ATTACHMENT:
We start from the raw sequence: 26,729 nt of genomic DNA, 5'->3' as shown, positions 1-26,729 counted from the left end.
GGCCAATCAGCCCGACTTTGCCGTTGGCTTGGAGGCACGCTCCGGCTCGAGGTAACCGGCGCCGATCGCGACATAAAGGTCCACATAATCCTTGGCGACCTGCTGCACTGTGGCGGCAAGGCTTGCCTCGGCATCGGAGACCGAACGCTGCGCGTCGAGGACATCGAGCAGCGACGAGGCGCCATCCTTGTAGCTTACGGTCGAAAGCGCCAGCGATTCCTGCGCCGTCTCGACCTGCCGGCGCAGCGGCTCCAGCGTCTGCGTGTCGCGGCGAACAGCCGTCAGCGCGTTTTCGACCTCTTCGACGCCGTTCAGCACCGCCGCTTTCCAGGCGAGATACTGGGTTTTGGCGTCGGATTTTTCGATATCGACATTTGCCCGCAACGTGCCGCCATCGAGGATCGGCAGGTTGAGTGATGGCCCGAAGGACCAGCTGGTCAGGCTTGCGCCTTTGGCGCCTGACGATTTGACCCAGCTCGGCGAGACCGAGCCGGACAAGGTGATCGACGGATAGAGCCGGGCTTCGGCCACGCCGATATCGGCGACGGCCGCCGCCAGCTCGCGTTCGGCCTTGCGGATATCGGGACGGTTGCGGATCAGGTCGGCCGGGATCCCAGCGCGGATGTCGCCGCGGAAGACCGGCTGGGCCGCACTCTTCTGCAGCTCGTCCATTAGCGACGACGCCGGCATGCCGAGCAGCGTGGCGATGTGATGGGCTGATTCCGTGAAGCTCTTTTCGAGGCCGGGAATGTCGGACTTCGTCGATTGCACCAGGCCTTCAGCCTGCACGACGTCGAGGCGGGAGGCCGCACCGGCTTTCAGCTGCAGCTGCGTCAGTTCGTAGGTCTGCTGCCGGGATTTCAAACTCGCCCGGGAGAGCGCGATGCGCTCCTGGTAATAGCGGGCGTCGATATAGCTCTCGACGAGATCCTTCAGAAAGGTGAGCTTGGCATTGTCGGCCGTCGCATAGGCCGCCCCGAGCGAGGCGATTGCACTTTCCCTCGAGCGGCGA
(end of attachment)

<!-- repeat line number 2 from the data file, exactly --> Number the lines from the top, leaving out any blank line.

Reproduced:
GGCCAATCAGCCCGACTTTGCCGTTGGCTTGGAGGCACGCTCCGGCTCGAGGTAACCGGCGCCGATCGCGACATAAAGGTCCACATAATCCTTGGCGACCTGCTGCACTGTGGCGGCAAGGCTTGCCTCGGCATCGGAGACCGAACGCTGCGCGTCGAGGACATCGAGCAGCGACGAGGCGCCATCCTTGTAGCTTACGGTCGAAAGCGCCAGCGATTCCTGCGCCGTCTCGACCTGCCGGCGCAGCGGCTCCAGCGTCTGCGTGTCGCGGCGAACAGCCGTCAGCGCGTTTTCGACCTCTTCGACGCCGTTCAGCACCGCCGCTTTCCAGGCGAGATACTGGGTTTTGGCGTCGGATTTTTCGATATCGACATTTGCCCGCAACGTGCCGCCATCGAGGATCGGCAGGTTGAGTGATGGCCCGAAGGACCAGCTGGTCAGGCTTGCGCCTTTGGCGCCTGACGATTTGACCCAGCTCGGCGAGACCGAGCCGGACAAGGTGATCGACGGATAGAGCCGGGCTTCGGCCACGCCGATATCGGCGACGGCCGCCGCCAGCTCGCGTTCGGCCTTGCGGATATCGGGACGGTTGCGGATCAGGTCGGCCGGGATCCCAGCGCGGATGTCGCCGCGGAAGACCGGCTGGGCCGCACTCTTCTGCAGCTCGTCCATTAGCGACGACGCCGGCATGCCGAGCAGCGTGGCGATGTGATGGGCTGATTCCGTGAAGCTCTTTTCGAGGCCGGGAATGTCGGACTTCGTCGATTGCACCAGGCCTTCAGCCTGCACGACGTCGAGGCGGGAGGCCGCACCGGCTTTCAGCTGCAGCTGCGTCAGTTCGTAGGTCTGCTGCCGGGATTTCAAACTCGCCCGGGAGAGCGCGATGCGCTCCTGGTAATAGCGGGCGTCGATATAGCTCTCGACGAGATCCTTCAGAAAGGTGAGCTTGGCATTGTCGGCCGTCGCATAGGCCGCCCCGAGCGAGGCGATTGCACTTTCCCTCGAGCGGCGA